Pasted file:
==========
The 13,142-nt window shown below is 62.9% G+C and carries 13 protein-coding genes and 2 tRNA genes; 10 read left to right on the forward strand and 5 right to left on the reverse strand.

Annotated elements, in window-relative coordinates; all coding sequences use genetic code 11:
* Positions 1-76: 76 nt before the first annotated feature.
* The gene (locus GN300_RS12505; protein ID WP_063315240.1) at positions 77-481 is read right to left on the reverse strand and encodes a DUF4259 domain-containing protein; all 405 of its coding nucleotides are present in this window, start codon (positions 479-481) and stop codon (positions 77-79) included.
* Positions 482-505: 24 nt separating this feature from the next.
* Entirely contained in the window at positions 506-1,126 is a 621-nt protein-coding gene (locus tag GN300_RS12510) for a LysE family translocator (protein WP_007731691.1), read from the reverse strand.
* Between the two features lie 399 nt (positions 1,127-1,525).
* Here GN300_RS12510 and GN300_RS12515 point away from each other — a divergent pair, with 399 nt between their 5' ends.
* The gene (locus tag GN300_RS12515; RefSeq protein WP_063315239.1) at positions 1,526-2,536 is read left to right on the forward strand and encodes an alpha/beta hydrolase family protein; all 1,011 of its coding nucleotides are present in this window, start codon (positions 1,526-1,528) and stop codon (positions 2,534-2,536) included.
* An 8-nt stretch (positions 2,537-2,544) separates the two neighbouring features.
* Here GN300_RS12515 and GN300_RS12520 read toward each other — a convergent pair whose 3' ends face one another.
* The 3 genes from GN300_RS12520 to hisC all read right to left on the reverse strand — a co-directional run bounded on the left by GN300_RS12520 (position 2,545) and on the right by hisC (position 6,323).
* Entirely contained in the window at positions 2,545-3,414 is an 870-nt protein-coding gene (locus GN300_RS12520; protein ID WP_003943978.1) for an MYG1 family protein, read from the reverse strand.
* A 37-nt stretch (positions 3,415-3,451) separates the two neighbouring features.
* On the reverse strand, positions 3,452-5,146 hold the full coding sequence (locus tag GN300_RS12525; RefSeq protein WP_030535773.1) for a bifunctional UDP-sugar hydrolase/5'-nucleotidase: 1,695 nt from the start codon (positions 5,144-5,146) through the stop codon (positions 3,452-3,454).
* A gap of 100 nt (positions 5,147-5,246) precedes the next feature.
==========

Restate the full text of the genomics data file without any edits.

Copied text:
The 13,142-nt window shown below is 62.9% G+C and carries 13 protein-coding genes and 2 tRNA genes; 10 read left to right on the forward strand and 5 right to left on the reverse strand.

Annotated elements, in window-relative coordinates; all coding sequences use genetic code 11:
* Positions 1-76: 76 nt before the first annotated feature.
* The gene (locus GN300_RS12505; protein ID WP_063315240.1) at positions 77-481 is read right to left on the reverse strand and encodes a DUF4259 domain-containing protein; all 405 of its coding nucleotides are present in this window, start codon (positions 479-481) and stop codon (positions 77-79) included.
* Positions 482-505: 24 nt separating this feature from the next.
* Entirely contained in the window at positions 506-1,126 is a 621-nt protein-coding gene (locus tag GN300_RS12510) for a LysE family translocator (protein WP_007731691.1), read from the reverse strand.
* Between the two features lie 399 nt (positions 1,127-1,525).
* Here GN300_RS12510 and GN300_RS12515 point away from each other — a divergent pair, with 399 nt between their 5' ends.
* The gene (locus tag GN300_RS12515; RefSeq protein WP_063315239.1) at positions 1,526-2,536 is read left to right on the forward strand and encodes an alpha/beta hydrolase family protein; all 1,011 of its coding nucleotides are present in this window, start codon (positions 1,526-1,528) and stop codon (positions 2,534-2,536) included.
* An 8-nt stretch (positions 2,537-2,544) separates the two neighbouring features.
* Here GN300_RS12515 and GN300_RS12520 read toward each other — a convergent pair whose 3' ends face one another.
* The 3 genes from GN300_RS12520 to hisC all read right to left on the reverse strand — a co-directional run bounded on the left by GN300_RS12520 (position 2,545) and on the right by hisC (position 6,323).
* Entirely contained in the window at positions 2,545-3,414 is an 870-nt protein-coding gene (locus GN300_RS12520; protein ID WP_003943978.1) for an MYG1 family protein, read from the reverse strand.
* A 37-nt stretch (positions 3,415-3,451) separates the two neighbouring features.
* On the reverse strand, positions 3,452-5,146 hold the full coding sequence (locus tag GN300_RS12525; RefSeq protein WP_030535773.1) for a bifunctional UDP-sugar hydrolase/5'-nucleotidase: 1,695 nt from the start codon (positions 5,144-5,146) through the stop codon (positions 3,452-3,454).
* A gap of 100 nt (positions 5,147-5,246) precedes the next feature.